Then Skinner found a place in the center of our little tree house and sat cross-legged on the floor as Buddy looked over one shoulder and I the other.  In a moment, Skinner seemed to have found the place he had been looking for.  And then with a loud and clear voice he began to read the words that remain in my heart even today ~

For God so loved the world that He gave his only begotten Son, that whosoever believe in Him should not parish but have everlasting life. 

*        *        *

Psychologists tell us that early adolescence is a time of great cognitive development.  It represents a time where, for the first time, a child begins to fully understand such abstract terms as ‘everlasting’ and ‘eternal’.  I can remember how, on long summer evenings, my friends and I would lie beneath God’s velvet skies and gaze toward a million stars, which, like diamonds strewn across a darkened canvas, twinkled above.  We’d marvel then, at the idea that God’s Heavens went on forever, and that his love, too was equally as vast.  During one of those evenings, I shared with my friends the words I had heard recently from our Pastor at the little church in the shady Grove, a man named Robert Creed who filled in one morning for our Sunday School teacher.  “As many stars in the heavens as there are sands on the shores,” he told us then.  “Imagine that number, boys and then compare it to Eternity…and you won’t have even begun to know.”

I have no way of knowing the number of testaments that the Gideons distribute each year, nor could I even begin to estimate the percentage of those that end up, like mine, buried in some nearly-forgotten household drawer.  But I do know this—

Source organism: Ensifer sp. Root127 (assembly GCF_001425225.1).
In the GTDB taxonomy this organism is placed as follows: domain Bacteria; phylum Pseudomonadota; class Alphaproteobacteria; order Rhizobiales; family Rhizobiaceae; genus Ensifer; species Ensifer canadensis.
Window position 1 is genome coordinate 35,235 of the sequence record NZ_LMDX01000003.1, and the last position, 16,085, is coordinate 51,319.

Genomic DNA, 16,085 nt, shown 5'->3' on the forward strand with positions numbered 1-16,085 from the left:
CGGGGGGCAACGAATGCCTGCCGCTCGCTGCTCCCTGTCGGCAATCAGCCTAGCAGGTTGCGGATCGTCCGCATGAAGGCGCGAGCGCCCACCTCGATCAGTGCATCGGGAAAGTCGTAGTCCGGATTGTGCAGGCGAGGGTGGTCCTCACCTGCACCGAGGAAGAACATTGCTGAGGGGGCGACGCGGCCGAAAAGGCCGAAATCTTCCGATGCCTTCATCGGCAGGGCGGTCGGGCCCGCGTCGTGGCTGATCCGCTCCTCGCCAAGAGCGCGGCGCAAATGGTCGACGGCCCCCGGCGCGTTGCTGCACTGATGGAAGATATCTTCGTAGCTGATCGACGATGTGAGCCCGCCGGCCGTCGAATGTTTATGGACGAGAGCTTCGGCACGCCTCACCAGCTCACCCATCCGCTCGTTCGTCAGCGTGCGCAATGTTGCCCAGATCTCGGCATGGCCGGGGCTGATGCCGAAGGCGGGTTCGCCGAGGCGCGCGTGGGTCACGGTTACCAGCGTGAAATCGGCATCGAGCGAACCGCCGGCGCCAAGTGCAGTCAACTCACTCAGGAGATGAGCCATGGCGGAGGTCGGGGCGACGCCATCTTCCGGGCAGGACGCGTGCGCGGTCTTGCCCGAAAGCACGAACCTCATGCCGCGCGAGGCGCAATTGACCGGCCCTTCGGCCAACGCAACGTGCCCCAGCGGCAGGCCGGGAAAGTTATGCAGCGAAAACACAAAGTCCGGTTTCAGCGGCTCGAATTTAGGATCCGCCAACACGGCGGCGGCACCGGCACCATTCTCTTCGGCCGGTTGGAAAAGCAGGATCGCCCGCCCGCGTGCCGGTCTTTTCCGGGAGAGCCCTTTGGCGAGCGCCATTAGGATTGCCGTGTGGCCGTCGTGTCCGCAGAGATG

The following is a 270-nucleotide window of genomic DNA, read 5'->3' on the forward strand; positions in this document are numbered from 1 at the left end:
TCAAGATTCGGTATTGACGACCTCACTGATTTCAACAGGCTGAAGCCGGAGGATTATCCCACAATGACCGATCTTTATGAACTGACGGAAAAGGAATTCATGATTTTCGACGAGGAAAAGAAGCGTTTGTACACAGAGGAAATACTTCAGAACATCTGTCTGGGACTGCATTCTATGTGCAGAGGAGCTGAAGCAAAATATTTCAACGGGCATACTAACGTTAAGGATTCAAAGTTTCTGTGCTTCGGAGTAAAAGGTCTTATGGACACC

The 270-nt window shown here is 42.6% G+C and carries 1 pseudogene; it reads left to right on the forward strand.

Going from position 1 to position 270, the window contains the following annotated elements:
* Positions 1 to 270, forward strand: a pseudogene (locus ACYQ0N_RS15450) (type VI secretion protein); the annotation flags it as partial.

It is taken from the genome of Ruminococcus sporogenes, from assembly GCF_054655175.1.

Within three weeks of that summer day in our little tree-house, David Skinner gave his life to Jesus Christ.  Then, strengthened by my friend’s example, inspired by the words of John 3:16, and witnessed to by my mother, I was able to make the same decision only a few months later.  Our younger friend, Buddy (Gil) Taylor, made his own decision a year or so after that.

Now those days have long since passed and having moved far beyond that little community I seldom get a chance to return to the place of my childhood.  But once, several years ago, circumstances took me back to my little hometown.  That day I took the opportunity to walk down the pathways of my youth and to stand in the area where my friends and I used to play.  Though the rickety old boards have long ago been removed, the old oak tree still remains.  And as was the case during those magic days of my youth the aged branches hold strong and they point reverently toward God’s Heaven–

–  just as they did for me on a ‘gloriously humdrum’ day many years before.

I’ve come to realize that rubber bands break, old boards rot away, and even the strongest of trees must eventually die; and all the while young boys play, dream, live and all too quickly, grow old.

But God’s love, as do the stars above, rolls on forever

 

 

 

Tags: Christian, Christian Short Stories, Jesus, God, Love, Bible, Family, Hope, Salvation, Treehouse

 

Published by

Hugh Chapman

Things I Like (In no particular order): Jeeps, bicycles, camping, The Gulf Coast, my beautiful wife, a mountain lake, my dog, your dog, their dog, etc, a campfire, a sunny day, a cloudy day, my kids, my grand children, my job, Jesus, The Holy Bible, all kinds of music, the scent of woodsmoke, a walk in the woods, a sunrise, morning walks, late night talks, loud happy songs, soft quiet music, The Caribbean, the sound of rain, sleepy mornings, back scratches, Mountain Dew, a good baseball game, my house and yard, findings old friends, the gym, daydreams, a well told story, my cousins, bacon, heartfelt prayers, class reunions, a baby's laugh, donkeys, my kid sister, RV travel, late night visits, my hair turning gray, promises kept, lighthouses, glowing embers from a hearth, a crescent moon, old hotels, (to be continued)